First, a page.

Construction started in 1859, but the work ran into major headwinds that delayed the church's completion and would ultimately lead to its destruction.
Soon after work started, one of the contractors, either Philip or Edward Gunn, (it's unclear which one) was killed after falling from the roof and gave the structure its nickname of "the old Gunn Church."
The country was also on a war-footing over slavery, and in 1861 the Civil War erupted. Furnishings and finishings for the church ordered from abroad never made it because of the Union's naval blockade of Southern ports during the war.
With resources funneled to the war effort and the Southern economy is shambles after the fighting stopped, the church sat unfinished until 1876, when John Earle Allston of New York, a relative of the former plantation owners in the area, donated $1,700 to have it completed. That's about $30,000 today.
With repairs made and the Gothic Revival church building finished, the smaller wooden chapel built in 1836 was put on rollers and moved a couple of miles north on Plantersville Road to a site near what became U.S. Highway 701. Now known as Prince Frederick Summer Chapel, it still stands there and is used for special services.
'Never meant to be'
As for the newly finished brick church, even its completion could not save it.
With the plantation system of enslaved, free labor gone, rice planting diminished and many landowners were no longer able to farm their lands or afford their properties. Most people moved away to find other means of making a living.
"After the war, there were very few of the congregation left, so the church never achieved the greatness it could have," Boyd, the county historian, said. "They went from millionaires supporting the church to those who were impoverished."
With the flock falling off, money for upkeep was hard to come by and, though valiant efforts were made in the 20th century to save the building, final services were held there in 1936, according to Boyd.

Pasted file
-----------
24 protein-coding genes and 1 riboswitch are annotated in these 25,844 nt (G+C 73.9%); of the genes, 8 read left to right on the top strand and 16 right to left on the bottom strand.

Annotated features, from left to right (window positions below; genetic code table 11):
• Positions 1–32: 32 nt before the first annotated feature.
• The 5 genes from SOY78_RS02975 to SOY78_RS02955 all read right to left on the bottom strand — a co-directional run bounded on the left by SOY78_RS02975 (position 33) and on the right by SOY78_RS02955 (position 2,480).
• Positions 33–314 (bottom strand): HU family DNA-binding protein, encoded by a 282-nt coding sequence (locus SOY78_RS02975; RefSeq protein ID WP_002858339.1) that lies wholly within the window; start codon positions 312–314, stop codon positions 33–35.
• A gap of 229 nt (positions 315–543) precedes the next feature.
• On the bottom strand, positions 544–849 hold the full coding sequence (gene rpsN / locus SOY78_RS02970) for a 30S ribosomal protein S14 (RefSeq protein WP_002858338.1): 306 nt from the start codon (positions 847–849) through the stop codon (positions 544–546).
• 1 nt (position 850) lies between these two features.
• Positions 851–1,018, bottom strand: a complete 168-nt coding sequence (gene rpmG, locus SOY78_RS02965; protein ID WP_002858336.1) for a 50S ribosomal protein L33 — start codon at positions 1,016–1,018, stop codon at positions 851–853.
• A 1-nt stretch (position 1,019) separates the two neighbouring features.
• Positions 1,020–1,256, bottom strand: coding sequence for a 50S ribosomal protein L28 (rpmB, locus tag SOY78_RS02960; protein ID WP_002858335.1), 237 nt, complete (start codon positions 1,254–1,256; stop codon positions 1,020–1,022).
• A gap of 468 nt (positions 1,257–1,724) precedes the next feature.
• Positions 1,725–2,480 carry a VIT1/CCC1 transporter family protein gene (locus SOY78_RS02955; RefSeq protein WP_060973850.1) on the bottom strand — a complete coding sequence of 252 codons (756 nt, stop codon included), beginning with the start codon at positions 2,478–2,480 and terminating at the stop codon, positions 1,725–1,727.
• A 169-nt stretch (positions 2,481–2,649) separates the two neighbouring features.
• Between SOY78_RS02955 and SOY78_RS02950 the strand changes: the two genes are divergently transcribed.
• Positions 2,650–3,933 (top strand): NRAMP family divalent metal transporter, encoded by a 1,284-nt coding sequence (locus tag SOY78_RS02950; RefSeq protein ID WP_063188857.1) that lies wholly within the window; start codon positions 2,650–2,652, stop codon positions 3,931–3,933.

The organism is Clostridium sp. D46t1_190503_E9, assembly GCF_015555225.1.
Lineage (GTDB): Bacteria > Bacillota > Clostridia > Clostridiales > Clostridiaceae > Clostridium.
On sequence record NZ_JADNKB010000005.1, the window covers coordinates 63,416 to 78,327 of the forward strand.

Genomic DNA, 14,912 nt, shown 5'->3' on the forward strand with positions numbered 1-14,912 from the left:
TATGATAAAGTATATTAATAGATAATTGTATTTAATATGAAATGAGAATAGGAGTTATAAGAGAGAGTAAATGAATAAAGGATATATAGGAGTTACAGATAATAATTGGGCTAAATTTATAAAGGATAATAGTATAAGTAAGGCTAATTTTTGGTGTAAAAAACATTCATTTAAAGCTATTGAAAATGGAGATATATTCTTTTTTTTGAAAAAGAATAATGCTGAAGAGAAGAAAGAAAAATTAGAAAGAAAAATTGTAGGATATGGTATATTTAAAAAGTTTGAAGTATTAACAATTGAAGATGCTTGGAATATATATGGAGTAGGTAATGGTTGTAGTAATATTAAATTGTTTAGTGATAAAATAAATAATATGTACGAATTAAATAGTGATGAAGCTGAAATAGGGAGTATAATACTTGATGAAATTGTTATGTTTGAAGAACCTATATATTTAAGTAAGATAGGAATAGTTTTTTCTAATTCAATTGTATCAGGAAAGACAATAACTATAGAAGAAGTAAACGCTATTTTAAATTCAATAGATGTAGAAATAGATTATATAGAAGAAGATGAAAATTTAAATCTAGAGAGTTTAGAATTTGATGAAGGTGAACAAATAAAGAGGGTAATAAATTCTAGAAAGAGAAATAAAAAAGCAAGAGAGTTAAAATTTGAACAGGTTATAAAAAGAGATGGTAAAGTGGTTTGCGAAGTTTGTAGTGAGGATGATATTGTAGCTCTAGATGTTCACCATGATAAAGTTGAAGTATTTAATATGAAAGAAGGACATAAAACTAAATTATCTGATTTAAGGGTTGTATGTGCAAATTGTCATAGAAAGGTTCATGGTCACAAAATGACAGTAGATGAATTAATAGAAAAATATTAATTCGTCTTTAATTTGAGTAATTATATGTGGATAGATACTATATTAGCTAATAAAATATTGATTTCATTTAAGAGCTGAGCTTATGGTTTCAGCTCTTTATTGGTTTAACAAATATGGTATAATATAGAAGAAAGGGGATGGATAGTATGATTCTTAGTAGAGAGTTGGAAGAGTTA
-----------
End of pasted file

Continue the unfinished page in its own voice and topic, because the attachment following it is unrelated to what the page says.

In 1966, the once-grand church had fallen into such disrepair, it was deemed unsafe and the main body of the building was demolished. In 1974, the ruins were listed in the National Register of Historic Places.
"I like to call it 'the church that was never meant to be,'" Boyd said. "It happened at the worst possible time."
Now, only the weathered façade and tower remain behind a chain link fence to keep out trespassers, and more than half a century of being at the mercy of the elements has taken a toll.
Though it still stands as a silent sentinel to the past, seedlings have taken root atop the building's remnants and cracks have formed in the remaining walls. Eventually, the roots will grow and further compromise what's left of the once-elegant structure.
Now, standing quietly along a little-traveled road, it's just a showpiece of the past, where visitors sometimes like to breathe life into the crumbling ruins.
"The locals say they can walk past the church on a warm summer evening and hear the choir singing," Boyd said. "It's actually the wind blowing through the pines."
Tales of Gunn's ghost in the tower also abound, but if he's there, the contractor is probably just keeping watch on what's left of the imposing church he started constructing two years before the Civil War came along and its aftermath ultimately finished off his unfinished work.